For a good example of the moral perversity of the budget-busting, pork-barrel highway bill, consider what recently happened in Bristol, Virginia. While on his annual statewide “listening tour” across the state, Republican Sen. George Allen proudly told Bristol voters that their local officials were going to receive even more money from Congress than they had requested for the renovation of the local train station.
Rep. Rick Boucher, a Democrat, had requested only $400,000 for the project. Not to be outdone, Sen. John Warner, a Republican, had requested $1 million for the same project.
So what did Congress do? It simply combined the two numbers and awarded Bristol officials a grant of $1.4 million. Laughing about the situation, Allen said, “Congress works in mysterious ways. I’ll guarantee they will use this extra $400,000.”
Extra $400,000? Didn’t Allen actually mean “extra $1 million,” given that Boucher’s request implied that the project could be done for $400,000? Oh well, what’s a million dollars to taxpayers who have trouble saving any money these days?
Unfortunately, this is how democracy works in America today, compliments of the U.S. Congress. Federal representatives return home to their constituents and proudly tell them, “Look at the free federal money I have brought home to you. I represent you well. I fight for your interests. Be sure to remember what I have done for you when election day rolls around.”
Yet isn’t the entire process nothing more than a corrupt way to purchase votes in advance of an election? Rather than simply stuff cash into the hands of individual voters, which would be illegal, they stuff grants of cash into the hands of local public officials and ask their constituents to return them to office so that they can do more of the same.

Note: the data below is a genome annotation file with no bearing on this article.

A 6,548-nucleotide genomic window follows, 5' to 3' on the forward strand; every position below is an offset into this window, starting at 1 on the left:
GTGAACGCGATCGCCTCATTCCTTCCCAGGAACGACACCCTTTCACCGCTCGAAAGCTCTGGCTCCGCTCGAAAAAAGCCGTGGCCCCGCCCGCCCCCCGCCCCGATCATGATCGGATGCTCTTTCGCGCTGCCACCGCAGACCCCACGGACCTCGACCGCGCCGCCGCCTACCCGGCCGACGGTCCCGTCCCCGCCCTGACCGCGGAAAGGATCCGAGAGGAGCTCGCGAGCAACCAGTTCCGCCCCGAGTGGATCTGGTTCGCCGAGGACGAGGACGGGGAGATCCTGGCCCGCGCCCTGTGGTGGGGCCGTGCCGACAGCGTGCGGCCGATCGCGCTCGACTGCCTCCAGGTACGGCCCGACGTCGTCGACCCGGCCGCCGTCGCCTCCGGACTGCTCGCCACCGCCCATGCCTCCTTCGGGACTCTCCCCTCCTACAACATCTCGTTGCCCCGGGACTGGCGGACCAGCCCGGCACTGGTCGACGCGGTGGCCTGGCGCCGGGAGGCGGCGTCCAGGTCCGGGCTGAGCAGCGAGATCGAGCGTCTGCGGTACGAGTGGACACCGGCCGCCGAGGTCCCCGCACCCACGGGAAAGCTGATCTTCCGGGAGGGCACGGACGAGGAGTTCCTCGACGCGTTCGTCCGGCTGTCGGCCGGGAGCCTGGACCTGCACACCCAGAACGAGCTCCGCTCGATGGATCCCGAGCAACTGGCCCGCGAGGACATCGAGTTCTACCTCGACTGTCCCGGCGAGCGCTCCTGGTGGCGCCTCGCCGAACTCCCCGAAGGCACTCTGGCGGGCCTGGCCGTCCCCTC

Even worse, people are actually grateful for being serviced in this way. After all, don’t forget that it is people’s very own money that is ultimately being used to fund projects. The money is withheld from people by their employers, compliments of Congress, and paid to the IRS, which then puts the money at the disposal of Congress, which then dispenses it to local government officials.
The grateful voters from Bristol then clap and happily say, “Thank you, Mssrs. Boucher, Warner, and Allen for having the IRS take our hard-earned money and returning a portion of it to our local public officials to renovate our train station. We are so grateful for what you have done for us. Please do more of it in the future. You are so effective.”
Or more likely, the voters simply convince themselves that the “free” federal money is actually coming out of the income and savings of their fellow citizens in other parts of the country. Ironically, people in other parts of the country are thinking the same thing when their representatives return and proudly make the same sort of announcements in their area. To paraphrase the 19th-century French free-market legislator Frédéric Bastiat, the federal highway bill provides a good example of how the federal government has become a fiction by which everyone is trying to live at the expense of everyone else.
This is what democracy in America is now all about. Everyone in Washington knows that there is no better way for a member of the U.S. House or Senate to ingratiate himself with voters than by announcing, “Free federal pork for your community. Come and get it.”
When will this moral perversity be brought to a halt? Only when the American people stop rewarding this corrupt practice with accolades, praise, and gratitude and instead greet political announcements of federal grants with the indignation, disdain, and condemnation they deserve.
August 18, 2005